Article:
It sounds like the plot of a disaster movie, only the approach will take years to have any effect. In case you haven’t heard yet about NASA’s either incredibly brilliant or amazingly outlandish plan to protect us from the supervolcano in Yellowstone National Park (and potentially the other 20 or so supervolcanoes on Earth), it is basically the highly complicated equivalent of adding a bit of cold water to a hot bath to cool it down.
According to an article on the BBC website, NASA’s idea centers around extracting some of the heat from the volcano to prevent its eruption: “They believe the most viable solution could be to drill up to 10 km down into the supervolcano, and pump down water at high pressure. The circulating water would return at a temperature of around 350°C (662°F), thus slowly day by day extracting heat from the volcano. And while such a project would come at an estimated cost of around $3.46 billion, it comes with an enticing catch which could convince politicians to make the investment.” The “catch” is that this drilling approach could be used to create a geothermal plant, which could generate electric power at prices of roughly $0.10/kWh.
Of course, drilling into a high-pressure supervolcano has obvious risks—the biggest being the possibility of accidentally triggering an eruption instead of preventing it. This is why the scientists are thinking that they should drill from the lower sides rather than the top, which would allow the heat to be removed before it reaches the top of the chamber. According to estimates, this approach would result in cooling the Yellowstone volcano only 1 meter per year, which means this project would take thousands of years.
There are many questions to be answered before such a plan would be agreed upon and set in motion. Clearly, the decision-makers should utilize all of the data and information so far obtained by NASA as well as other agencies and organizations (such as the U.S. Geological Survey, or USGS). They have been leveraging technologies ranging from radar to robots and artificial intelligence (AI) to monitor and investigate volcanoes. NASA’s Earth Observing 1 (EO-1) satellite, for example, was equipped with AI software that would prompt it to inform researchers when events of scientific interest took place and direct the spacecraft to take photos during passes.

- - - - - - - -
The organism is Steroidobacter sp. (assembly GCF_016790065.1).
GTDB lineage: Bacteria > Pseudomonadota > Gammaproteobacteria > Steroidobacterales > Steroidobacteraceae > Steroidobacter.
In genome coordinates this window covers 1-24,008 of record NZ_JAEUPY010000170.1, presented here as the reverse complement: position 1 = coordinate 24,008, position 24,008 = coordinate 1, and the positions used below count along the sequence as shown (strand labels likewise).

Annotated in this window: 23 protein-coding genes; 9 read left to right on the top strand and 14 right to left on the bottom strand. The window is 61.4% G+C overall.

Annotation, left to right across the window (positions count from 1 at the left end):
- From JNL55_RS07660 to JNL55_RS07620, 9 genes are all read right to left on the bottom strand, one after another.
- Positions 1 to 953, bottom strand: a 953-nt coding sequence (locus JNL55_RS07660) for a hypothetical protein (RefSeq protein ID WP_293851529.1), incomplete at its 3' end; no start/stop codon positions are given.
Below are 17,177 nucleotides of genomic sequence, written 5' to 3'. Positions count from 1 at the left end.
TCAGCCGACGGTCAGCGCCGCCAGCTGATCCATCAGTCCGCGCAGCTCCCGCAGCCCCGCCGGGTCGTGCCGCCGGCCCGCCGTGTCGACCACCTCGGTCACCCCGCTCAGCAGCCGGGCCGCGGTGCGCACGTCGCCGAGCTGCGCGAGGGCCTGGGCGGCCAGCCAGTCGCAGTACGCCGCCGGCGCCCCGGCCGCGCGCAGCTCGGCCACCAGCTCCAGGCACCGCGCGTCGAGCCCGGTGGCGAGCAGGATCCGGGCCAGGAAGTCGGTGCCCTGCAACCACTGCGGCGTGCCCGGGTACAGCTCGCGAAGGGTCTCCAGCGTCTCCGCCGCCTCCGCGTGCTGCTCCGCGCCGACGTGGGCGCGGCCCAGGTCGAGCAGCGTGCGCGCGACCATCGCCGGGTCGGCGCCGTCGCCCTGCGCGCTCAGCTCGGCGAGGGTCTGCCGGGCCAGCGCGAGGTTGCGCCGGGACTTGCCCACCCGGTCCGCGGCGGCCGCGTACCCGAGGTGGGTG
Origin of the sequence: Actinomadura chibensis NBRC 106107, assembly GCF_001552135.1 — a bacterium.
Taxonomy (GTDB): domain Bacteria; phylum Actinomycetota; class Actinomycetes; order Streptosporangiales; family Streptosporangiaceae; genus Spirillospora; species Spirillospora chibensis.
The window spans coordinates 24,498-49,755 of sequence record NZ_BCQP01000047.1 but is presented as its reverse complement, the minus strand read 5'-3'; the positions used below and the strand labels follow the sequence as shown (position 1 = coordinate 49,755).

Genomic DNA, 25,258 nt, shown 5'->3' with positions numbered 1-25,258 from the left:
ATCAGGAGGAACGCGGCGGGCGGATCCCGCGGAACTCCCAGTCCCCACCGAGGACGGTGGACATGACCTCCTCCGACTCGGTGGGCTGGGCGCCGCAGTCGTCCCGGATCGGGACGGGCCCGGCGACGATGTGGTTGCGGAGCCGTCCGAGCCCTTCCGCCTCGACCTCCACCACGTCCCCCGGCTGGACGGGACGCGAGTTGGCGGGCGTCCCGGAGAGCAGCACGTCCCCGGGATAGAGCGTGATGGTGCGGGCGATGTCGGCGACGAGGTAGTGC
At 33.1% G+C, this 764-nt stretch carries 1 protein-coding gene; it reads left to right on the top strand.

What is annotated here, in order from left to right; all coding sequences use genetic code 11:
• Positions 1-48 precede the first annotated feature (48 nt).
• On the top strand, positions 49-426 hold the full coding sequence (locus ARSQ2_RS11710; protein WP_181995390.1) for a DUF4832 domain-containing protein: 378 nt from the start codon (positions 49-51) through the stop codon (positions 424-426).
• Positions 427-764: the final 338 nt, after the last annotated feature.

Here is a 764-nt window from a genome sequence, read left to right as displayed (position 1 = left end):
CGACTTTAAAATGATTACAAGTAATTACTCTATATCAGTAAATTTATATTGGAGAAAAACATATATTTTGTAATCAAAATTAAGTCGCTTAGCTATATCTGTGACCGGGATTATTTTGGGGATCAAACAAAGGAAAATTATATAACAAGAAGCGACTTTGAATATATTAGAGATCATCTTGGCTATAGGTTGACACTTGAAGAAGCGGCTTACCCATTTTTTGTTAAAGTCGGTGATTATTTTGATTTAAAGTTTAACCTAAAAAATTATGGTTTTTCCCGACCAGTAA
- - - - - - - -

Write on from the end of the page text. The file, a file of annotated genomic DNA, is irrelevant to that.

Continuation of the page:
According to the NASA website, the AI software—dubbed Autonomous Sciencecraft Experiment (ASE)—guided the actions of EO-1 for more than 12 years (concluding this past spring when EO-1’s mission ended). Additionally, it managed a “sensor web” comprising both satellites and ground sensors to help decide which events were a priority. Given the ongoing efforts of satellites, ground sensors, radar, and more to obtain data on volcanoes, a supersized version of this AI software may be able to guide the fact-finding needed as plans are discussed around supervolcanoes. As far-fetched as this plan may sound, it could eradicate a threat to millions of lives. NASA’s scientists are hoping that their blueprints will encourage practical scientific discussion and debate for tackling the threat.